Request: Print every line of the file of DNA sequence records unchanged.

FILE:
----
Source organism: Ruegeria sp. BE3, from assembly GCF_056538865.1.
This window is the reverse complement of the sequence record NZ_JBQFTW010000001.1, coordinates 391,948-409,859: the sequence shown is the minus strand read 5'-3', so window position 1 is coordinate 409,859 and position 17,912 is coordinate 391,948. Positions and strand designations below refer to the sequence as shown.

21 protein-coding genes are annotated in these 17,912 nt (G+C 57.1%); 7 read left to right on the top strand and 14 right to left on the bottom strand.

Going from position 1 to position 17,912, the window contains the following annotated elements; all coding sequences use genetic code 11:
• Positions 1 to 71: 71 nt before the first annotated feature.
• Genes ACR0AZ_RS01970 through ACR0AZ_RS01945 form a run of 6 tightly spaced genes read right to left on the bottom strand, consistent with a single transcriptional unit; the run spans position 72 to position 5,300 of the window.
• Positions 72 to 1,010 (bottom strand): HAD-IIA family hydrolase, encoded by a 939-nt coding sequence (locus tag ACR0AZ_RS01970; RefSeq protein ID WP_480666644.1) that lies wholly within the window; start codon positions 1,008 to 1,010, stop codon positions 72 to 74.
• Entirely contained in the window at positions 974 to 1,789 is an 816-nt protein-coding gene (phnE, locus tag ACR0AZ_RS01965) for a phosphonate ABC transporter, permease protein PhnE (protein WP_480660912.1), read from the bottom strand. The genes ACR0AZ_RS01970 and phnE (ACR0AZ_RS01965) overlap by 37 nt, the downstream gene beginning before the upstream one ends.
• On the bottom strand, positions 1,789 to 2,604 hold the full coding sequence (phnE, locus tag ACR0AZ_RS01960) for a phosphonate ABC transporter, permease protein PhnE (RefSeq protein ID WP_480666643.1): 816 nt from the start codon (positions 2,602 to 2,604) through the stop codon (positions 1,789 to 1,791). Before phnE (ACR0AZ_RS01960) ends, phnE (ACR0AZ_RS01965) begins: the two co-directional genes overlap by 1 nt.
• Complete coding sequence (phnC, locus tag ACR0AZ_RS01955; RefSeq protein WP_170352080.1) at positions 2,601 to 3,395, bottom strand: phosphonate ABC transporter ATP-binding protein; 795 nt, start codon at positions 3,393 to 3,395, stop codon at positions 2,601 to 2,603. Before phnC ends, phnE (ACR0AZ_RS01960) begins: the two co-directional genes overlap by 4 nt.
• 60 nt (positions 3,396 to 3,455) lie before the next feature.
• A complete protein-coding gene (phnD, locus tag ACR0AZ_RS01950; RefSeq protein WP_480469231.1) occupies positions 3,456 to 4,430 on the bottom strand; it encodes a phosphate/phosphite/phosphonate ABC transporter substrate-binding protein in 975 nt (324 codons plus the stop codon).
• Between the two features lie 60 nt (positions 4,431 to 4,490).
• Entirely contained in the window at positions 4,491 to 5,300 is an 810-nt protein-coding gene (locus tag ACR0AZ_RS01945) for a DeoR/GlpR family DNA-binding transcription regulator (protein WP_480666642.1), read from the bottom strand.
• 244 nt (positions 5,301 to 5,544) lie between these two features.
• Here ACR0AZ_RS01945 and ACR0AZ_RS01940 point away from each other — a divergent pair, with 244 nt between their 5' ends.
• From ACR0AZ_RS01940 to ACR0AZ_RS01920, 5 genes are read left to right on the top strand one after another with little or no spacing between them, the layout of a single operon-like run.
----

Source organism: Ruegeria sp. BE3, from assembly GCF_056538865.1.
This window is the reverse complement of the sequence record NZ_JBQFTW010000001.1, coordinates 391,948-409,859: the sequence shown is the minus strand read 5'-3', so window position 1 is coordinate 409,859 and position 17,912 is coordinate 391,948. Positions and strand designations below refer to the sequence as shown.

21 protein-coding genes are annotated in these 17,912 nt (G+C 57.1%); 7 read left to right on the top strand and 14 right to left on the bottom strand.

Going from position 1 to position 17,912, the window contains the following annotated elements; all coding sequences use genetic code 11:
• Positions 1 to 71: 71 nt before the first annotated feature.
• Genes ACR0AZ_RS01970 through ACR0AZ_RS01945 form a run of 6 tightly spaced genes read right to left on the bottom strand, consistent with a single transcriptional unit; the run spans position 72 to position 5,300 of the window.
• Positions 72 to 1,010 (bottom strand): HAD-IIA family hydrolase, encoded by a 939-nt coding sequence (locus tag ACR0AZ_RS01970; RefSeq protein ID WP_480666644.1) that lies wholly within the window; start codon positions 1,008 to 1,010, stop codon positions 72 to 74.
• Entirely contained in the window at positions 974 to 1,789 is an 816-nt protein-coding gene (phnE, locus tag ACR0AZ_RS01965) for a phosphonate ABC transporter, permease protein PhnE (protein WP_480660912.1), read from the bottom strand. The genes ACR0AZ_RS01970 and phnE (ACR0AZ_RS01965) overlap by 37 nt, the downstream gene beginning before the upstream one ends.
• On the bottom strand, positions 1,789 to 2,604 hold the full coding sequence (phnE, locus tag ACR0AZ_RS01960) for a phosphonate ABC transporter, permease protein PhnE (RefSeq protein ID WP_480666643.1): 816 nt from the start codon (positions 2,602 to 2,604) through the stop codon (positions 1,789 to 1,791). Before phnE (ACR0AZ_RS01960) ends, phnE (ACR0AZ_RS01965) begins: the two co-directional genes overlap by 1 nt.
• Complete coding sequence (phnC, locus tag ACR0AZ_RS01955; RefSeq protein WP_170352080.1) at positions 2,601 to 3,395, bottom strand: phosphonate ABC transporter ATP-binding protein; 795 nt, start codon at positions 3,393 to 3,395, stop codon at positions 2,601 to 2,603. Before phnC ends, phnE (ACR0AZ_RS01960) begins: the two co-directional genes overlap by 4 nt.
• 60 nt (positions 3,396 to 3,455) lie before the next feature.
• A complete protein-coding gene (phnD, locus tag ACR0AZ_RS01950; RefSeq protein WP_480469231.1) occupies positions 3,456 to 4,430 on the bottom strand; it encodes a phosphate/phosphite/phosphonate ABC transporter substrate-binding protein in 975 nt (324 codons plus the stop codon).
• Between the two features lie 60 nt (positions 4,431 to 4,490).
• Entirely contained in the window at positions 4,491 to 5,300 is an 810-nt protein-coding gene (locus tag ACR0AZ_RS01945) for a DeoR/GlpR family DNA-binding transcription regulator (protein WP_480666642.1), read from the bottom strand.
• 244 nt (positions 5,301 to 5,544) lie between these two features.
• Here ACR0AZ_RS01945 and ACR0AZ_RS01940 point away from each other — a divergent pair, with 244 nt between their 5' ends.
• From ACR0AZ_RS01940 to ACR0AZ_RS01920, 5 genes are read left to right on the top strand one after another with little or no spacing between them, the layout of a single operon-like run.